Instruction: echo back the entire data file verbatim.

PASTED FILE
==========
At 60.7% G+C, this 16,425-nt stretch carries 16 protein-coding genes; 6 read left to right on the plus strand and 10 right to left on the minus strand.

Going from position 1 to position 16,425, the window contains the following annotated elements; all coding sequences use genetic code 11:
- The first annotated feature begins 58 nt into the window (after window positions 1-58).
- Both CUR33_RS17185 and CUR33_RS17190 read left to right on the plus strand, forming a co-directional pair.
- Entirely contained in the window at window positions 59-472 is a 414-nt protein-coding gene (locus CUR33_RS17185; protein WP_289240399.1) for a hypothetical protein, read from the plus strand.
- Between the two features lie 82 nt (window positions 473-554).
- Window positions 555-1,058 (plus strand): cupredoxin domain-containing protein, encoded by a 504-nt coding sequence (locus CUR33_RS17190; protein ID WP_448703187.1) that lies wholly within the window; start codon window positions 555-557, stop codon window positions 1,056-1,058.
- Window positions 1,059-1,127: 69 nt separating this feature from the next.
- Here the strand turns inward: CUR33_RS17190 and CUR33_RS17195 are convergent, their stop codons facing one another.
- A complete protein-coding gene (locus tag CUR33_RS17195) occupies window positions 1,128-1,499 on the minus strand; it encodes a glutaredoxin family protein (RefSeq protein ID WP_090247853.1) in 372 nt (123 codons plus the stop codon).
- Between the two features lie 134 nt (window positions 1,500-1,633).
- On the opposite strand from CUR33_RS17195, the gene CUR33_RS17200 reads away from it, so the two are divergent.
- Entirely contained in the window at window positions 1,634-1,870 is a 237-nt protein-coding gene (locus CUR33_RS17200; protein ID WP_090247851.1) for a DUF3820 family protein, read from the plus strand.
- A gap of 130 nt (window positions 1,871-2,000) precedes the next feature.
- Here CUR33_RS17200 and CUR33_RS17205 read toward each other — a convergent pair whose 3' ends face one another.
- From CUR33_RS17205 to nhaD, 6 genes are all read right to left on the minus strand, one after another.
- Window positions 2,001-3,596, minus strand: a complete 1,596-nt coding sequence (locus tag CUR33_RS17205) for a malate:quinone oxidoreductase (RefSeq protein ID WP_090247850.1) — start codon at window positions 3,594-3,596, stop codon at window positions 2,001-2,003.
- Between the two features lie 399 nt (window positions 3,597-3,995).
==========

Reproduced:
At 60.7% G+C, this 16,425-nt stretch carries 16 protein-coding genes; 6 read left to right on the plus strand and 10 right to left on the minus strand.

Going from position 1 to position 16,425, the window contains the following annotated elements; all coding sequences use genetic code 11:
- The first annotated feature begins 58 nt into the window (after window positions 1-58).
- Both CUR33_RS17185 and CUR33_RS17190 read left to right on the plus strand, forming a co-directional pair.
- Entirely contained in the window at window positions 59-472 is a 414-nt protein-coding gene (locus CUR33_RS17185; protein WP_289240399.1) for a hypothetical protein, read from the plus strand.
- Between the two features lie 82 nt (window positions 473-554).
- Window positions 555-1,058 (plus strand): cupredoxin domain-containing protein, encoded by a 504-nt coding sequence (locus CUR33_RS17190; protein ID WP_448703187.1) that lies wholly within the window; start codon window positions 555-557, stop codon window positions 1,056-1,058.
- Window positions 1,059-1,127: 69 nt separating this feature from the next.
- Here the strand turns inward: CUR33_RS17190 and CUR33_RS17195 are convergent, their stop codons facing one another.
- A complete protein-coding gene (locus tag CUR33_RS17195) occupies window positions 1,128-1,499 on the minus strand; it encodes a glutaredoxin family protein (RefSeq protein ID WP_090247853.1) in 372 nt (123 codons plus the stop codon).
- Between the two features lie 134 nt (window positions 1,500-1,633).
- On the opposite strand from CUR33_RS17195, the gene CUR33_RS17200 reads away from it, so the two are divergent.
- Entirely contained in the window at window positions 1,634-1,870 is a 237-nt protein-coding gene (locus CUR33_RS17200; protein ID WP_090247851.1) for a DUF3820 family protein, read from the plus strand.
- A gap of 130 nt (window positions 1,871-2,000) precedes the next feature.
- Here CUR33_RS17200 and CUR33_RS17205 read toward each other — a convergent pair whose 3' ends face one another.
- From CUR33_RS17205 to nhaD, 6 genes are all read right to left on the minus strand, one after another.
- Window positions 2,001-3,596, minus strand: a complete 1,596-nt coding sequence (locus tag CUR33_RS17205) for a malate:quinone oxidoreductase (RefSeq protein ID WP_090247850.1) — start codon at window positions 3,594-3,596, stop codon at window positions 2,001-2,003.
- Between the two features lie 399 nt (window positions 3,597-3,995).